On one run back home today the following track was played by Midlake called Head Home, which was exactly what I was doing. I think my mp3 player is messing with my head.


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February 18th, 2016 by () in Diet Log


The problem with starting the coach to 5K programme in January in the UK is the weather. It can be variable to say the least.

I started five weeks ago and since then it has been cold and wet and windy. This, of course, is no problem if you are dressed appropriately but I had no idea what that was. I raised my cycling gear and hoped that it would be sufficient. As you can see I look like Reading’s best dressed cat burglar or, perhaps, David Niven in the Pink Panther.


Of course when you fist step outside it can be, how can I put this, bracing, but on the way back I am glowing like a little nuclear power station so I need to find some happy compromise.

Part of the issue is that I don’t want to be spending loads of money on gear I might eventually not use if I don’t continue after the nine weeks. This became an issue for me when I ran shortly after it had rained and found that my trainers were porous. Maybe I’ll need to reevaluate.

So far all the podcasts have been structured as walk, run, walk, run, walk. So when Laura announced that “today we are going to run for 20 minutes” I immediately assumed that I had put on the wrong podcast and grabbed my phone to check but no it was week five, day three. I felt my heart sink but as my personal trainer pointed out “you can do it, it’s just a mental thing” and she was right it was and I spluttered to the end. I’m not sure I would describe it as running exactly but it is faster than walking. Just.


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February 11th, 2016 by () in Diet Log


It’s getting serious now and I need a way of ensuring that I can make it though the extended running periods, or “light jogs” as Laura likes to refer to them.

For me I need a distraction and that is music. When I first started I used specific workout music from a specialist company called Audiofuel who specialise in putting together tracks that you can use for your workouts. Problem was that these either had coaching instructions (which Laura was providing) or were paced for Usain Bolt. From week two I reverted back to listening to my own music.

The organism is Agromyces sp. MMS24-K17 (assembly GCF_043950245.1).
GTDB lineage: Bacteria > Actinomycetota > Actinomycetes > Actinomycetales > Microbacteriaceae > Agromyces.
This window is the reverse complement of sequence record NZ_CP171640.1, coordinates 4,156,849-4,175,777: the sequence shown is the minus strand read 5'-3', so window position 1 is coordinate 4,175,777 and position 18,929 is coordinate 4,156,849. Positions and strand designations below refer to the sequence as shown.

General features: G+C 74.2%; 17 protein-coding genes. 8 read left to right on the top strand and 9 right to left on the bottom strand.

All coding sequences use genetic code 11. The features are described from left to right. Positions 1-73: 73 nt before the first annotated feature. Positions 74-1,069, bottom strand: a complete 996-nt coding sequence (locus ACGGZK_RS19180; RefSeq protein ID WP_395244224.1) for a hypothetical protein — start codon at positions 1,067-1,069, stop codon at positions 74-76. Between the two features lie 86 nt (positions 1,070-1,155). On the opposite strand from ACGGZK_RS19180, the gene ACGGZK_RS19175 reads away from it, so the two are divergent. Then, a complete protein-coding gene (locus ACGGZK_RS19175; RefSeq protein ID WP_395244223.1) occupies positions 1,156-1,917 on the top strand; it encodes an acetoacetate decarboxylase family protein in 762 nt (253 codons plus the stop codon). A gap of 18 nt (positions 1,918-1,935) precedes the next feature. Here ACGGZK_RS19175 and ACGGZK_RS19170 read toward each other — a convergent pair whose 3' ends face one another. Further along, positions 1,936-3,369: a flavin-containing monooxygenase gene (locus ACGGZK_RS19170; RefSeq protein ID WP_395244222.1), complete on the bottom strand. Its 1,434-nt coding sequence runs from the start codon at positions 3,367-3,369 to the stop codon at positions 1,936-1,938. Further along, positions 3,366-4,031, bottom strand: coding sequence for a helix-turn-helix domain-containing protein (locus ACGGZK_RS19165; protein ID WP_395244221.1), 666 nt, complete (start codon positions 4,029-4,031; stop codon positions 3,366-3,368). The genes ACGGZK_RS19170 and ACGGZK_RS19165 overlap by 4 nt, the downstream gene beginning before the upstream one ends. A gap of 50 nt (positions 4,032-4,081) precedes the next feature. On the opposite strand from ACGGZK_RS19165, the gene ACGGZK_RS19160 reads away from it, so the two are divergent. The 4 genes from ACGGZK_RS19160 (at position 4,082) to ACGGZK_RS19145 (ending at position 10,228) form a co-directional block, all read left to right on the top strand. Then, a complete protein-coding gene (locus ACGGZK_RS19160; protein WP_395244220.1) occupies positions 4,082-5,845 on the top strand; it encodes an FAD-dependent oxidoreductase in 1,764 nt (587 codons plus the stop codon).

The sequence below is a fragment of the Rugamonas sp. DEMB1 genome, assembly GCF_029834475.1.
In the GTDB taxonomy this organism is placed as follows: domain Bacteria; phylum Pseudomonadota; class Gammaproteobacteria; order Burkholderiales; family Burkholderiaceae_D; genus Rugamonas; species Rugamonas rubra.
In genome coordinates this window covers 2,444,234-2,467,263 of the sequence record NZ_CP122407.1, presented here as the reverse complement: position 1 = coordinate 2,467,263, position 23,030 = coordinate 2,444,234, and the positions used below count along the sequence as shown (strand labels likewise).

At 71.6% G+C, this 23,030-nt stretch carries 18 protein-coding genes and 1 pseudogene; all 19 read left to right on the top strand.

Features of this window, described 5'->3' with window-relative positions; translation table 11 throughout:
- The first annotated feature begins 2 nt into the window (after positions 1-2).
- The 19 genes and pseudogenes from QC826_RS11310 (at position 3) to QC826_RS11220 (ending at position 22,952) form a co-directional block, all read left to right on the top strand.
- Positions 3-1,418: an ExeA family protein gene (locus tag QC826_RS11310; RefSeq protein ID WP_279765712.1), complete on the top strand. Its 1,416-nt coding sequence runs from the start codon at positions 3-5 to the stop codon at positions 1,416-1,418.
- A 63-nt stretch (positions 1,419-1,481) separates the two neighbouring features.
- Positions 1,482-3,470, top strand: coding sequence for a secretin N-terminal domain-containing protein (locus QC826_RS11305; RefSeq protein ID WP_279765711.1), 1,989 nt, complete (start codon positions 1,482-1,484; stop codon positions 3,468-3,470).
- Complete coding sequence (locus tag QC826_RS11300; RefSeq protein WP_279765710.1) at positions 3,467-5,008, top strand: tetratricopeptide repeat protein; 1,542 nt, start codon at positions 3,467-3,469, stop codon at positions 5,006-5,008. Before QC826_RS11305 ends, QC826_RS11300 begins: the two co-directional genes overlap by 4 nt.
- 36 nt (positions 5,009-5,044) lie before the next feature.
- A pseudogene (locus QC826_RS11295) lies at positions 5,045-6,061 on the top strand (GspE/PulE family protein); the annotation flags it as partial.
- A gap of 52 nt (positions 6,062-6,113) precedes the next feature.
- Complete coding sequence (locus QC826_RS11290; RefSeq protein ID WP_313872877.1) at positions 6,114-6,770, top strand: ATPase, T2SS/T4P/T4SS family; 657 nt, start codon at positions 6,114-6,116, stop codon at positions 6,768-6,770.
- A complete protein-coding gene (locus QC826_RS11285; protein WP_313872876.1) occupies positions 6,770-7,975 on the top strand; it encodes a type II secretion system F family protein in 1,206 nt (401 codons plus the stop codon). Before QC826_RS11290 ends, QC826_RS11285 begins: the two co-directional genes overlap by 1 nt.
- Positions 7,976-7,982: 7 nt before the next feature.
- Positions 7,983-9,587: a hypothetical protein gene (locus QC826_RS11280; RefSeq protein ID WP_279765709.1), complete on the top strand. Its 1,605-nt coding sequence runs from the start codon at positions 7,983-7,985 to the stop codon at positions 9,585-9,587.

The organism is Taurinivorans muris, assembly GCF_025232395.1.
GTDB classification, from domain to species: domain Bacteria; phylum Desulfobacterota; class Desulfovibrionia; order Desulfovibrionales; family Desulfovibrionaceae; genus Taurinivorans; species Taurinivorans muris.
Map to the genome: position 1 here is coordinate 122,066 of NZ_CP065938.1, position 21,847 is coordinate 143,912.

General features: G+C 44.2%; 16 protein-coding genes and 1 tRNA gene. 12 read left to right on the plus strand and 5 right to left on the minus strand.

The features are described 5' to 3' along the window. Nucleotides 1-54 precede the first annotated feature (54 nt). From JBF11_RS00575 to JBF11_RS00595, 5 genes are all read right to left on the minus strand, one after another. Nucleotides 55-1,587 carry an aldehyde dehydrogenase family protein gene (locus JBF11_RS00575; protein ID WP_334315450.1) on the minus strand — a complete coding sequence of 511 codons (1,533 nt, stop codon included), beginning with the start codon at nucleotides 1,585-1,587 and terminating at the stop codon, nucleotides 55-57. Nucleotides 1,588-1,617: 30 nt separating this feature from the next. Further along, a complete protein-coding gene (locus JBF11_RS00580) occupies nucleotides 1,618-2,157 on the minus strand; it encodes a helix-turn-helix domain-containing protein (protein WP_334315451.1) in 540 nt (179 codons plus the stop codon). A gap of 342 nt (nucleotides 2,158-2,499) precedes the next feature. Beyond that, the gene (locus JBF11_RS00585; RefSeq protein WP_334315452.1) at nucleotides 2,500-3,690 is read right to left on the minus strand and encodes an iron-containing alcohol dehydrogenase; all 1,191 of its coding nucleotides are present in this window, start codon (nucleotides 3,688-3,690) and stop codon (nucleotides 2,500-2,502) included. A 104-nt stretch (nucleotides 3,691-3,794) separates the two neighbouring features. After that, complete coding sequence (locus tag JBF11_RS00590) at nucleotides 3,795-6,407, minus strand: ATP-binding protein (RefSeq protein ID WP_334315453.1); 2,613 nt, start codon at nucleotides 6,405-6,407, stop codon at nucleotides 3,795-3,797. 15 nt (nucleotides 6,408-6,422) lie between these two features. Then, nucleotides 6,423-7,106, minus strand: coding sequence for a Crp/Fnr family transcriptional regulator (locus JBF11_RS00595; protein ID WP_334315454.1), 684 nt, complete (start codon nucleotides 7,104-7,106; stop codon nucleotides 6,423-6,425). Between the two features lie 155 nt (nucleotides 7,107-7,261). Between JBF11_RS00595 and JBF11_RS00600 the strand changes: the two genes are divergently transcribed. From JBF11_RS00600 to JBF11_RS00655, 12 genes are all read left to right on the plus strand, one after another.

However, I was still left with the same issue of trying to find music that matched my pace but I have no idea just how many beats per minute (bpm) was right for what I am doing so I abandoned that too and just used the music as a background distraction and not something to pace me.

Over the first few weeks of the podcast, when Laura wanted to say that the run was finished, the music volume lowered and she would tell me that I was “doing great’. However, I found that after a few weeks this became a bit of a Pavlovian response because as soon as the volume lowered I would slow down assuming Laura was going to tell me that it was all over. Not so. In later weeks the volume would lower and Laura would say, in that chirpy Northern lilt, “that’s half way” and my heart would sink. So now I have to retrain myself to not slow when the music quietens.

Sometimes though the music appears to be prophetic, like this time when I was flagging and happened to be listening to Mike & the Mechanic’s Living Years and they told me:

“And if you don’t give up, and don’t give in
You may just be O.K.”

Sound advice.


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February 4th, 2016 by () in Diet Log

So week three and the intensity is rising but it is ok because I have Laura with me as I do my run. No I haven’t found a running mate. Laura is the name of the person that narrates the podcasts I use from the NHS.

There are many podcasts available but I chose the one from the NHS because I figured that they would go out of their way to ensure I didn’t end up in hospital using their services which would be self defeating. With this comes “Laura” a Northern lass who guides and encourages you along the way.

Laura assures me that it is quite natural to feel knackered at this point and when she is running she does such and such. I have no way of validating this and strongly suspect that she was chosen for her comforting voice rather than running prowess.

I find some of Laura’s idioms a bit odd. She regularly tells me that “You’re doing really great” when I would have thought that it would be more natural to say “You are doing really WELL”. I can imagine a committee somewhere in NHS Towers where they argued long into the night over the precise wording that would motivate.

I haven’t checked but I also strongly suspect Laura of cheating. The time allocated for walking between the runs seems suspiciously short compared to the length of the run time and certainly not the length of time quoted.

On the whole though I am glad of the company.


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January 28th, 2016 by () in Diet Log

Before starting out on C25K I first needed to work out a suitable route but just how far is 5k? Well for those not on the metric system 5k equates to 3.107 miles which I at least could visualise.

What I needed was a route that started and finished at home so was either circular or was a “there and back” affair and wasn’t longer than 5k.

In the end I turned online to the excellent site Mapometer which allows you to plot routes on a map for running, walking or cycling. It has great features such as “snap to road” allowing you to easily plot a route along roads and footpaths and “out and back” which allows for routes where you return by the same route your went out by to be plotted. As you add to your route you can see the total distance covered. You can the adjust the route to get it to the magical 5k as possible.

I quickly found a route that looked feasible and would, for the most part, also be flat. Job done you would think but no. The podcasts are based on time so you run for x seconds and then walk to recover for x seconds. This means because people go at different speeds they cover different distances. So although 5k is just over three miles I actually cover only just over 2.5. Depending on your speed your mileage may vary, as they say.

The point is don’t plan a 5k route expecting to cover it all, you probably won’t in the early weeks at least.

My second week wasn’t as hard as I expected it to be but I am struggling to motivate myself to get out of bed, especially when it is cold and windy. It will be interesting to see if the better weather helps.